From the very beginning the original dome designed for the State House proved troublesome and inadequate. A visitor in 1777 referred to it as a "cupola," implying that is was unimpressive. Another visitor in 1783 referred to it as a "small dome." It not only was out of proportion to the building, but also leaked. By 1785 Joseph Clark undertook to repair the roof and build a new dome of more imposing scale. As one workman wrote in June 1785:
We git one Dollar a Day each of us & Gits our money every Saturday Night And we get Boarding at two Dolars a Week the work We are Going to put a new roof on the Governor's house and we are a Going to take the Roof of[f] the State House and it is going to Raise it one story higher and the Doom is to be Sixty foot higer than the old one.
The work on the exterior of the dome was completed by the summer of 1788. It closely resembles a similar wooden dome in Karlsruhe, Germany. Perhaps Clark saw a print of the dome in his brother Stephen's bookstore and print shop in Annapolis. Whatever the inspiration, the dome is the largest 18th century wooden structure of its kind still surviving in America. Its builder, Joseph Clark, was plagued with financial difficulties and apparently was never fully compensated by the state. The interior of the dome, under Clark's supervision, was nearly completed in 1793, when the contractor for the plaster work, Thomas Dance, had a fatal accident. A local resident recorded in his diary "Today-Dance the Plasterer, fell from the upper scaffold of the Doome of the Stadt House, and is dead or dying. . .supposed to be about 90 feet high from where he fell." Although Dance's widow petitioned the General Assembly for an "annuity for life, or a sum of money sufficient to defray the passage of herself and daughter to their native country," her request for some unknown reason was denied.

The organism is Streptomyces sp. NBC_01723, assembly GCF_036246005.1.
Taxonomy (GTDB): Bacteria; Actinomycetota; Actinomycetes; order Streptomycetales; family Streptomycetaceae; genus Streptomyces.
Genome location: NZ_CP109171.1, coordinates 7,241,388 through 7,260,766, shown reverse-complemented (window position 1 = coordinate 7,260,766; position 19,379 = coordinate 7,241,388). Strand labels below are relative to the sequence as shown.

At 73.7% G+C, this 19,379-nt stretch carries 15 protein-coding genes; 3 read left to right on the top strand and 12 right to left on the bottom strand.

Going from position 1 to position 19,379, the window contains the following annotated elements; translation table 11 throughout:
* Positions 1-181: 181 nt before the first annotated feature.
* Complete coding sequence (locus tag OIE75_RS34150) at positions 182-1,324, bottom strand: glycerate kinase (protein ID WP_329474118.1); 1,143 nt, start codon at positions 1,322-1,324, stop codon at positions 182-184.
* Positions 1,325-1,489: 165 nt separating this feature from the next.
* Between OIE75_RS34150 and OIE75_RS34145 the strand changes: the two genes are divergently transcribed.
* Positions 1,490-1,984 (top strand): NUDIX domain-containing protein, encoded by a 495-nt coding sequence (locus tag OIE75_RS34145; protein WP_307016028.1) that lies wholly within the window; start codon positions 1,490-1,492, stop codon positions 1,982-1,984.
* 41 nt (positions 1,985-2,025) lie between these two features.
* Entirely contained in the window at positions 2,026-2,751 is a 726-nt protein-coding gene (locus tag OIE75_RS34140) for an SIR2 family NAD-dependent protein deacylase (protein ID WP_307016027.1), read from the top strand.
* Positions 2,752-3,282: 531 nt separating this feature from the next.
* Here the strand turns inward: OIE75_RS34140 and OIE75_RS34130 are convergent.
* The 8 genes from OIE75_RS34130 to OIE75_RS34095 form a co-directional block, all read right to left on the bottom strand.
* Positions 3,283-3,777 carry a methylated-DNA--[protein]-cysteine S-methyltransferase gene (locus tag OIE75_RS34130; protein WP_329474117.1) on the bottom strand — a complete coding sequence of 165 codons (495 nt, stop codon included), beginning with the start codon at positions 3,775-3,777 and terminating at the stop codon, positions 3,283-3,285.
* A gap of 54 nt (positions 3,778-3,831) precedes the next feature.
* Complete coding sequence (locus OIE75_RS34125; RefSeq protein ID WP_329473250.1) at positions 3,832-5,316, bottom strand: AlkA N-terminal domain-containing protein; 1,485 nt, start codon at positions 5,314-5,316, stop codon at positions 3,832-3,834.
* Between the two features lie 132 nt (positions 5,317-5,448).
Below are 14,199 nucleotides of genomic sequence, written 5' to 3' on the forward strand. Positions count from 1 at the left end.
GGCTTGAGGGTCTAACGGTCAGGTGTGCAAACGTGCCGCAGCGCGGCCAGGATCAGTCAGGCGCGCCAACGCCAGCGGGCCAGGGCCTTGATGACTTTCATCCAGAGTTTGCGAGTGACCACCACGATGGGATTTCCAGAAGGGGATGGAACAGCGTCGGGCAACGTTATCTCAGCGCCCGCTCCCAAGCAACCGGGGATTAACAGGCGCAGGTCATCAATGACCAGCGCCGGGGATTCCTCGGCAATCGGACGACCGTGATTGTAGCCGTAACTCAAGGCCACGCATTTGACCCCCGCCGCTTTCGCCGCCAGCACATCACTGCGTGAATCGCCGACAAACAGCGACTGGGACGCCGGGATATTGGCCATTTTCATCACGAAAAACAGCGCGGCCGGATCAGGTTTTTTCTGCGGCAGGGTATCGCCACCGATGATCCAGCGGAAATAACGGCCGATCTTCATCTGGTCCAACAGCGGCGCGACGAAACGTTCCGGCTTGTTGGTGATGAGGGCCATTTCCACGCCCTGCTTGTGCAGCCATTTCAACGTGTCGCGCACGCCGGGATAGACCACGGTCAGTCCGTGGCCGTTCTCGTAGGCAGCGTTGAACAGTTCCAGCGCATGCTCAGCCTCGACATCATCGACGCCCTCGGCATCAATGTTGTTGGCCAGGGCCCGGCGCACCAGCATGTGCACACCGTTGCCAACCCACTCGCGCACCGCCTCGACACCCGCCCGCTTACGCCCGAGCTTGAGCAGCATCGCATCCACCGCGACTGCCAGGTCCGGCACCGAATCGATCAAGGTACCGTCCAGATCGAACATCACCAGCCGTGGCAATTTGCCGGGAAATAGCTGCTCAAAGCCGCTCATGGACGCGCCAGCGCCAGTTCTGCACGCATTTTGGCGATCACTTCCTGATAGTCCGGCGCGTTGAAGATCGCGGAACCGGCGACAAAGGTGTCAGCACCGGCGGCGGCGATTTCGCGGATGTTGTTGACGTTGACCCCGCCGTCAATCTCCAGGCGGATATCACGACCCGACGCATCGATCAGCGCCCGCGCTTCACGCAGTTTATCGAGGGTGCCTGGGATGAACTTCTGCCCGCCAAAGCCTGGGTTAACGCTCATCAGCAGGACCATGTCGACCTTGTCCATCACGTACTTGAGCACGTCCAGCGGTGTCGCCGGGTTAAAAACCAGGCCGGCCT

The Dance tragedy only added to Joseph Clark's disillusionment with the project. He abandoned it altogether in 1794, leaving John Shaw, one of the carpentry contractors on the dome and Clark's principal foreman, to oversee its completion on his own.
- MODEL OF STATE HOUSE DOME by Rebecca A. Fuller
Maryland State Archives